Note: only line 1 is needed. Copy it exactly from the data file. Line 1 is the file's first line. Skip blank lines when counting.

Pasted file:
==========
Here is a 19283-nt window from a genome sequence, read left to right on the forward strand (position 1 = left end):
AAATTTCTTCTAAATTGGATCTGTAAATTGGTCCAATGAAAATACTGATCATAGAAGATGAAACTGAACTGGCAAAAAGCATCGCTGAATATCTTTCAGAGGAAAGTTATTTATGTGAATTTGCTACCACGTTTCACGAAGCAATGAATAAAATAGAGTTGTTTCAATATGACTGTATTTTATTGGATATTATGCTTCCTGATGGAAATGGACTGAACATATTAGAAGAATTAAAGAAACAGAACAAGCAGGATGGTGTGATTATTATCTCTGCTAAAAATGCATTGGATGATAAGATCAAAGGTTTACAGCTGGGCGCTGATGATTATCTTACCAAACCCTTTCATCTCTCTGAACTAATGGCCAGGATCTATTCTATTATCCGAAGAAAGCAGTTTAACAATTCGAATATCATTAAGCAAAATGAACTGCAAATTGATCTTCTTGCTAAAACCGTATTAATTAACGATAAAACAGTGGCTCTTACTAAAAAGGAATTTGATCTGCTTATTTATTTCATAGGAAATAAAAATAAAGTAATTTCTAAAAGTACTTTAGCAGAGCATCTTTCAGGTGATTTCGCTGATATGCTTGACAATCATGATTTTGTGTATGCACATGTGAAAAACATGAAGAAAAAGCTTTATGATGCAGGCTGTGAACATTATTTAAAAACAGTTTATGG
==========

Here is a 19283-nt window from a genome sequence, read left to right on the forward strand (position 1 = left end):